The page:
Entitlement or Obligation?

I’ve been reading a lot about all of the places where budget cuts under the present administration are threatening services in Indian country. Rightly or wrongly, we hired our current president to straighten out the national economy and lead us to a better standard of living. So, it follows that there will be places where unnecessary expenditures will be trimmed away. The caveat however, as always, will be: unnecessary from who’s perspective.

There is always a lot of talk about the entitlement mentality; that somehow a segment of the population has gotten the idea that the government should be responsible for their sustenance. And I fear that Indian country is being lumped into that perception.

It certainly is a common public perception that Native Americans are beneficiaries of the state. The federally-recognized Natives are quick to accuse anyone who wants to find a place in their community of wanting a piece of their pie; that is also the crux of their opposition to any new tribal entities achieving Federal recognition. And I have heard wannabee individuals express an interest in gaining access to funding that has been set aside for Native individuals and groups; they want to be included in those entitlements.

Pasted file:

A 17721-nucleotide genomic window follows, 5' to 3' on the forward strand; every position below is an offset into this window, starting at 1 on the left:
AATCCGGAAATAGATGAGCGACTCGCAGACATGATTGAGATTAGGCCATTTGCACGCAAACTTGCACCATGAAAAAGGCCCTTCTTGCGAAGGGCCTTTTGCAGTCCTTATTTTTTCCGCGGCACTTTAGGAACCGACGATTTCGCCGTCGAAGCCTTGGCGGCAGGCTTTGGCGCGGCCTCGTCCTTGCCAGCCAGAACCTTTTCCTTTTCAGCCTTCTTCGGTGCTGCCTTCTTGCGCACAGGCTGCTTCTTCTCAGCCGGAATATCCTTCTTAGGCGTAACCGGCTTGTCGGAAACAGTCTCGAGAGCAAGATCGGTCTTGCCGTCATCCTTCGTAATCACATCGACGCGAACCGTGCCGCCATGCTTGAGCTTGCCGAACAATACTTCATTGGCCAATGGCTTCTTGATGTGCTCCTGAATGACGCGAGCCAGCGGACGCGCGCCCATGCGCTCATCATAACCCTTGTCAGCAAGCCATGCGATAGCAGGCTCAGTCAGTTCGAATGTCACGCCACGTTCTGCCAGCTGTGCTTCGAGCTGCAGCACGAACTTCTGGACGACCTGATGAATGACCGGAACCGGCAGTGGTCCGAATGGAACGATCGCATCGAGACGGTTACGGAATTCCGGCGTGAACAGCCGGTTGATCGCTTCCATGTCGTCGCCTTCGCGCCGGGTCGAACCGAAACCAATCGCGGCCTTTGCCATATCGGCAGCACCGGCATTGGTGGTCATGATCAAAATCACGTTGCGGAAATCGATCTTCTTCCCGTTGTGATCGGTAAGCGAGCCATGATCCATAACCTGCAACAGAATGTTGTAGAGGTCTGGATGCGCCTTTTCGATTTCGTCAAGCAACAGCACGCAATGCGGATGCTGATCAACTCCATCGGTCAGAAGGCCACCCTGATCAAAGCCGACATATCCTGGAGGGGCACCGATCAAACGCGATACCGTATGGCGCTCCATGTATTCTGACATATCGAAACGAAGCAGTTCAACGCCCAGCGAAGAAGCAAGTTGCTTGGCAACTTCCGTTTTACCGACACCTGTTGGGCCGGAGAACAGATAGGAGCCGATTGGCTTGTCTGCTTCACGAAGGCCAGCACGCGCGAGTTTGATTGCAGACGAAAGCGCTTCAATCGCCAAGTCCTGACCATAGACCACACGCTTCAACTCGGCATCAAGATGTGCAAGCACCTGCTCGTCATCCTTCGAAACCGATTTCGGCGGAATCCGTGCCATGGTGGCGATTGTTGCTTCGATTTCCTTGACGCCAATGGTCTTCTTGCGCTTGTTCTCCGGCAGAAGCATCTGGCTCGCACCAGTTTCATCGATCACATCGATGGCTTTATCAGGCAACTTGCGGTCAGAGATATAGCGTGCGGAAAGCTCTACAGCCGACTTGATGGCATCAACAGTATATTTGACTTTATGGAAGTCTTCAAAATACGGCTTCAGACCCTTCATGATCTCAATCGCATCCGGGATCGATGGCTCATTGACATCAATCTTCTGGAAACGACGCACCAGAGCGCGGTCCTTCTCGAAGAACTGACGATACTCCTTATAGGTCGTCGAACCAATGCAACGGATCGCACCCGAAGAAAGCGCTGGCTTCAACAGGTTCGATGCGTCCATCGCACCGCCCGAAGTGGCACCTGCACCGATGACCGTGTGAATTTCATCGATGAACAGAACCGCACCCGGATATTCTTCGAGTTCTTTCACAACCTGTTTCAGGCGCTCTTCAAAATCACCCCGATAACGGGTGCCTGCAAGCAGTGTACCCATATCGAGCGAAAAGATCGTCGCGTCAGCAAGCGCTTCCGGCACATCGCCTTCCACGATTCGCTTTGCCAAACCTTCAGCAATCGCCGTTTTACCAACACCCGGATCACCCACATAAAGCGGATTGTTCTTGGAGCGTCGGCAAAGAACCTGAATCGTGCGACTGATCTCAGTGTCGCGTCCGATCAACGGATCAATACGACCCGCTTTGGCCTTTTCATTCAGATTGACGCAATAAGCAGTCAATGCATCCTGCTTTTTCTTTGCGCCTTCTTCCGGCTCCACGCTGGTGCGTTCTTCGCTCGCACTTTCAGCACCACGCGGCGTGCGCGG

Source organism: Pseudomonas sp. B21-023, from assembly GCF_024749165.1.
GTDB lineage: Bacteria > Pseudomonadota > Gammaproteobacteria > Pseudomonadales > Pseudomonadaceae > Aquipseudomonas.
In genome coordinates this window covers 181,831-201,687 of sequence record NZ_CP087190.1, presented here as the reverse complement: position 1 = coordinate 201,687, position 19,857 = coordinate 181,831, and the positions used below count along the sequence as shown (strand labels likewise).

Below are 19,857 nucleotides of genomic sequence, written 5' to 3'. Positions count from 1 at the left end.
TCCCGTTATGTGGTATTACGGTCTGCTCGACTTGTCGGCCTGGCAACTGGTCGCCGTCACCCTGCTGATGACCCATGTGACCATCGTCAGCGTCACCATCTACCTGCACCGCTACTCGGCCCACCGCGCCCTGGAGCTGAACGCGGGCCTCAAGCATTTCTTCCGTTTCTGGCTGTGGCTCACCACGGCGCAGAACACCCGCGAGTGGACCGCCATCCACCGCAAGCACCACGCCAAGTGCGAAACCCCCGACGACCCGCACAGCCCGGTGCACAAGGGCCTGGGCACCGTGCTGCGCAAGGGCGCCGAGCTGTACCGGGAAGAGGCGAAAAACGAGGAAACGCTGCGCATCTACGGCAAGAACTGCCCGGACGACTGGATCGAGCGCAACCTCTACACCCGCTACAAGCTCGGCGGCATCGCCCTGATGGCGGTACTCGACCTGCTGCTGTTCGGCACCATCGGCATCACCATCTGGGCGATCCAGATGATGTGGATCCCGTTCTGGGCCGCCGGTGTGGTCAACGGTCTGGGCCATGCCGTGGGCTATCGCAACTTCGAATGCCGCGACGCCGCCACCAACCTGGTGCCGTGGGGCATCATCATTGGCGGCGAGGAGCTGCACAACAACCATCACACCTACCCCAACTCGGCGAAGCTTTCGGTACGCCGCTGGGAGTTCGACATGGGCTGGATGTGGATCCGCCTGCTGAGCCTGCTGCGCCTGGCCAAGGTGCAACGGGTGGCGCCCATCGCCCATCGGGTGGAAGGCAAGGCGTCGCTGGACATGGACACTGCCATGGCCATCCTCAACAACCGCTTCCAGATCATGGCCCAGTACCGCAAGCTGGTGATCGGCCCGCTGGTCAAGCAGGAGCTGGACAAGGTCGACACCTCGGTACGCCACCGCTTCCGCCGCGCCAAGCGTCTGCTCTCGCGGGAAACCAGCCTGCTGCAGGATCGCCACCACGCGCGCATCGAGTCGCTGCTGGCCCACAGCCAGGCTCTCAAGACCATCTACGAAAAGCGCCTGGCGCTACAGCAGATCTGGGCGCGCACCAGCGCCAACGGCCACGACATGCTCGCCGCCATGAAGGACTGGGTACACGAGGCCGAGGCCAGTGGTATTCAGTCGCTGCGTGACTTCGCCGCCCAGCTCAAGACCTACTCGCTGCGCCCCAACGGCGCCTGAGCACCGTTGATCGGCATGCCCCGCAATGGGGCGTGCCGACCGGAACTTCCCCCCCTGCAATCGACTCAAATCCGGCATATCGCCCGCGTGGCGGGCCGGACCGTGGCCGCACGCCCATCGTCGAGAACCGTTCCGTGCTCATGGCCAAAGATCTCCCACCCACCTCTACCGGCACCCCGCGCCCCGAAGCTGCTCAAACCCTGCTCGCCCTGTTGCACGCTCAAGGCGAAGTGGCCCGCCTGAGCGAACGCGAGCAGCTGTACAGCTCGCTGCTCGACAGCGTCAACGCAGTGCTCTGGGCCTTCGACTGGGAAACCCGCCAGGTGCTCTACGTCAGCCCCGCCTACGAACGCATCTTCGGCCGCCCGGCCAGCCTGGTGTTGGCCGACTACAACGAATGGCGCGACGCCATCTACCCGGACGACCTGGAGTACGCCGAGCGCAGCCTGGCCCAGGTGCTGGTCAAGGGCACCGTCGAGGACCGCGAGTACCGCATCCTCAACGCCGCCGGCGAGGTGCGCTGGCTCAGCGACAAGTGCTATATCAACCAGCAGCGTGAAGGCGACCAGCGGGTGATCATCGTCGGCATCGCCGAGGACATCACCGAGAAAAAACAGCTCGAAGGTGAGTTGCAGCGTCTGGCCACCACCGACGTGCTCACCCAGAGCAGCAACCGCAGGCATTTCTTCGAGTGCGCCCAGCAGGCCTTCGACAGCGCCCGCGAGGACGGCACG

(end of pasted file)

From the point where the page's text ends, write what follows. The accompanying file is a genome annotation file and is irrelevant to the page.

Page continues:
The problem is, however, that many programs that are being labeled as entitlements are not. Social Security is not an entitlement; workers pay into the program and receive their investment back at a later time. Yet, somehow, we are hearing the sentiment that it is a government handout that needs to be curtailed. Similar observations are often made regarding the Indian Health Services and other services that are made available to Indian country.

What seems to be forgotten now is the relationship between the United States and Indian country. Each tribe remains a sovereign nation. The services offered to those nations are treaty obligations; they are foreign aid.

I have an acquaintance who is one of the chiefs of the Onondaga nation. I was told a story by a mutual acquaintance of his accompanying the chief to Washington DC to expedite some services for his nation. After being shuffled around throughout the Bureau of Indian Affairs, he finally got some satisfaction when he suggested that if the government did not wish to honor its obligations, they should give the Onondaga their land back!

I am afraid that the government is trying to place their treaty obligations to Indian country in the wrong budget column. They are not unnecessary, nor are they expendable.